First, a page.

Yet in the eyes of those who hold up motherhood as the end all be all, women like me are to be feared. As happened to Kirsten, we face push back — push back hard — when we acknowledge that there might be another life waiting for us, one that doesn’t involve motherhood. To some (many?) we are mad, sorry creatures.
This is not the first time I’ve heard about women having a physical aversion to Silent Sorority. I certainly didn’t write it with an eye to a horror story or to elicit revulsion, but instead as a journey to reinvention and a path to a different sort of happy ending.
I’m not one bit surprised at the rejection given the fairy tale narrative we’re sold day in and day out. Once upon a time there was a fertility treatment … complete with pixie dust that when sprinkled with the right amount of relaxation results in a baby bump followed by a cooing baby …
To shed light on the other outcome is to make real a nightmare. The unvarnished primal nature of what’s involved in moving forward usually only gets acknowledged after giving birth, as made clear in a salon post from Esperanza:
“When I was struggling to get pregnant, and especially after my ectopic pregnancy, I could not fathom living childfree. The possibility was a death sentence. I was sure it would destroy me. In my anxious despair I never once allowed myself to consider it in any kind of rational way. It was absolutely the most devastating possibility.”
This is not an isolated response. The PAIL (Parenting After Infertility Loss) bloggers who participated in the open salon also acknowledged that it takes a strong set of ovaries to embrace a life outside of motherhood. Here’s how some responded when asked to consider a reality opposite from the one they are now living:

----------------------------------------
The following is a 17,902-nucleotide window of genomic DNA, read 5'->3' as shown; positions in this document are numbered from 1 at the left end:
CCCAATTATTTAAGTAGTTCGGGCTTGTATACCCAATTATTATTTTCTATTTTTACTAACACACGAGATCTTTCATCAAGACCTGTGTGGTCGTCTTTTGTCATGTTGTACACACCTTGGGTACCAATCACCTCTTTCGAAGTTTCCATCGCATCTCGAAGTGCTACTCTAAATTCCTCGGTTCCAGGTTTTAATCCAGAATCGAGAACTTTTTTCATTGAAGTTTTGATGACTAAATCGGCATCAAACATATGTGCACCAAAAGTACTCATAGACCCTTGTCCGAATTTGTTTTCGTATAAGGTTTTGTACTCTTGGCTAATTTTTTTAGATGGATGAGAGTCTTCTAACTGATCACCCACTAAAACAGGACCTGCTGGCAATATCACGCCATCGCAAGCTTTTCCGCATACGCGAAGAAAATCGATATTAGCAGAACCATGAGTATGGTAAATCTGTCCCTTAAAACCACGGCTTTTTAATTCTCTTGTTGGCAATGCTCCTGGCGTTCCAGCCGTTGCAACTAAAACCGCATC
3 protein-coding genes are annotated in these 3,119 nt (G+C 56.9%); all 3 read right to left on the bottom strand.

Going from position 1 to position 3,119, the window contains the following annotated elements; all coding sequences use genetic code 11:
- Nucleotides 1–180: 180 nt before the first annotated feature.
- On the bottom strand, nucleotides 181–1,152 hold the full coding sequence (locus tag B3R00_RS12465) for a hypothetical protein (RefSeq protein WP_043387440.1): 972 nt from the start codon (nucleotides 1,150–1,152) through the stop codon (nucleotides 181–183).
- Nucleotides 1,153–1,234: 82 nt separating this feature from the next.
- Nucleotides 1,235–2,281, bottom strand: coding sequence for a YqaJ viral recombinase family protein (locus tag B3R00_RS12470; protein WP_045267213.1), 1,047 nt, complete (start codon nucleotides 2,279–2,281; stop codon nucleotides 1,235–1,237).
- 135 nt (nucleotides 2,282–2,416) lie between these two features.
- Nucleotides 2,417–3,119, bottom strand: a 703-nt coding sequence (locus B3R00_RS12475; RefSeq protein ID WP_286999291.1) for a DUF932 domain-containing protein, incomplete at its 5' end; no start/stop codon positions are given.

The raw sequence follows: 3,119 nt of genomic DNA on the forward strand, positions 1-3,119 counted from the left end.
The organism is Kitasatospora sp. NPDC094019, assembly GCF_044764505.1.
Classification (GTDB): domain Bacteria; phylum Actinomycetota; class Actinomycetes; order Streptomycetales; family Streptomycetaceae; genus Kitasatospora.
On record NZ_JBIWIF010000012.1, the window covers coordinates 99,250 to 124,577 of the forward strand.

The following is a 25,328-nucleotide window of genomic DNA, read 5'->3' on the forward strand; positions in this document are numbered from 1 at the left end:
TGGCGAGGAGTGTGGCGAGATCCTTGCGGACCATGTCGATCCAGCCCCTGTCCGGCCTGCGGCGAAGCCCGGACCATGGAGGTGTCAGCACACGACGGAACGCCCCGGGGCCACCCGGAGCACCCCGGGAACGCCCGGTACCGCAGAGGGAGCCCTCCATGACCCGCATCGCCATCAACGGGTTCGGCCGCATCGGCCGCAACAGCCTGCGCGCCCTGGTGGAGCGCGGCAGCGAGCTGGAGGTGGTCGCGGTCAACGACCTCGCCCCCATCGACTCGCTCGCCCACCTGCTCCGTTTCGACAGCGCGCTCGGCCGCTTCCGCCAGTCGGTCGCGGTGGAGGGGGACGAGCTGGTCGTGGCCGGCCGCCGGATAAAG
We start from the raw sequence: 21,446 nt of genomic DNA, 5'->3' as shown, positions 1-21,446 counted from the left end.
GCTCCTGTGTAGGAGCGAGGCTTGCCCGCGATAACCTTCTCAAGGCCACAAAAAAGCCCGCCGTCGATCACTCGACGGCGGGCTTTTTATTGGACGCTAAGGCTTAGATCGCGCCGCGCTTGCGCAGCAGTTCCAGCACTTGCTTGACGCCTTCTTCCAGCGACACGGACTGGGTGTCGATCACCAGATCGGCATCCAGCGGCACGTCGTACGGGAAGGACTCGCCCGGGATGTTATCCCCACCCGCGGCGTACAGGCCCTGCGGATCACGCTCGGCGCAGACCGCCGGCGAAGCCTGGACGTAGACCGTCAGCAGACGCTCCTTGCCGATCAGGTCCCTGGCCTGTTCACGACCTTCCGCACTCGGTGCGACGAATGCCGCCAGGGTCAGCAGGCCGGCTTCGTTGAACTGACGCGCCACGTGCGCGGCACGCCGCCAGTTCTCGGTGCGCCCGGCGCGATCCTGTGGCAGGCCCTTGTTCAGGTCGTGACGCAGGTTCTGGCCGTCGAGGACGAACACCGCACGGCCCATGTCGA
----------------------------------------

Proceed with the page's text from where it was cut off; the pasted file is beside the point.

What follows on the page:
“At the moment I can’t create an alternate universe and think what if I didn’t become a mum because that shit is still to raw and real and could have very nearly been my destiny and I can’t even begin to comprehend the agony that must come with making that decision.”
“I see now how naive that was – I assumed parenting was a given. I simply couldn’t bear to consider living child-free. But, I have never truly been faced with the prospect, so I don’t know what it would be like. It is something I admit that I cannot bear to contemplate, while knowing full well that I have the luxury of not having to.”
And that, dear readers, is why our stories matter! Among the many princesses and superheroes who visited last night there will be one in seven who face infertility. The best treat we can give them is an open, honest discussion about life and its many different paths — no one better than another.